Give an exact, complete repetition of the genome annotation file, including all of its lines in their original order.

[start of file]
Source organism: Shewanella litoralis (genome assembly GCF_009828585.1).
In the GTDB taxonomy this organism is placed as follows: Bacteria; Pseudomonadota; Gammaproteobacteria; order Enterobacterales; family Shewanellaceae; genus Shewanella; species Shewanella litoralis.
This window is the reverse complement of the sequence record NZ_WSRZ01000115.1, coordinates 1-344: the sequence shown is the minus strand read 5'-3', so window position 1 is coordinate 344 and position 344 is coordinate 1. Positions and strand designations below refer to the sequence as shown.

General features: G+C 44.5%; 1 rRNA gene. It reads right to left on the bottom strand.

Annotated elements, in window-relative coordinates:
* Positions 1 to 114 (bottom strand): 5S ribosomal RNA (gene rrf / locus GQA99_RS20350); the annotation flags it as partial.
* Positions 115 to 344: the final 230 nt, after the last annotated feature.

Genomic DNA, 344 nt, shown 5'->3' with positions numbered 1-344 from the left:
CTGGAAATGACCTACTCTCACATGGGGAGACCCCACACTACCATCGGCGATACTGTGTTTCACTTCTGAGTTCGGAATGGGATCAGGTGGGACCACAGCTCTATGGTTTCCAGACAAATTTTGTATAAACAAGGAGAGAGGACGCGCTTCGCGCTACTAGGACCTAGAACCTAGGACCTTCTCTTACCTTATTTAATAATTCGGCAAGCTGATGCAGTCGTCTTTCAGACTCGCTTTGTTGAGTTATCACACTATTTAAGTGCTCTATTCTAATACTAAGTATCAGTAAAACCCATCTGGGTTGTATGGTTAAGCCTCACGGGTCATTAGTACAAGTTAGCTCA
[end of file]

Source organism: Shewanella litoralis (genome assembly GCF_009828585.1).
In the GTDB taxonomy this organism is placed as follows: Bacteria; Pseudomonadota; Gammaproteobacteria; order Enterobacterales; family Shewanellaceae; genus Shewanella; species Shewanella litoralis.
This window is the reverse complement of the sequence record NZ_WSRZ01000115.1, coordinates 1-344: the sequence shown is the minus strand read 5'-3', so window position 1 is coordinate 344 and position 344 is coordinate 1. Positions and strand designations below refer to the sequence as shown.

General features: G+C 44.5%; 1 rRNA gene. It reads right to left on the bottom strand.

Annotated elements, in window-relative coordinates:
* Positions 1 to 114 (bottom strand): 5S ribosomal RNA (gene rrf / locus GQA99_RS20350); the annotation flags it as partial.
* Positions 115 to 344: the final 230 nt, after the last annotated feature.

Genomic DNA, 344 nt, shown 5'->3' with positions numbered 1-344 from the left:
CTGGAAATGACCTACTCTCACATGGGGAGACCCCACACTACCATCGGCGATACTGTGTTTCACTTCTGAGTTCGGAATGGGATCAGGTGGGACCACAGCTCTATGGTTTCCAGACAAATTTTGTATAAACAAGGAGAGAGGACGCGCTTCGCGCTACTAGGACCTAGAACCTAGGACCTTCTCTTACCTTATTTAATAATTCGGCAAGCTGATGCAGTCGTCTTTCAGACTCGCTTTGTTGAGTTATCACACTATTTAAGTGCTCTATTCTAATACTAAGTATCAGTAAAACCCATCTGGGTTGTATGGTTAAGCCTCACGGGTCATTAGTACAAGTTAGCTCA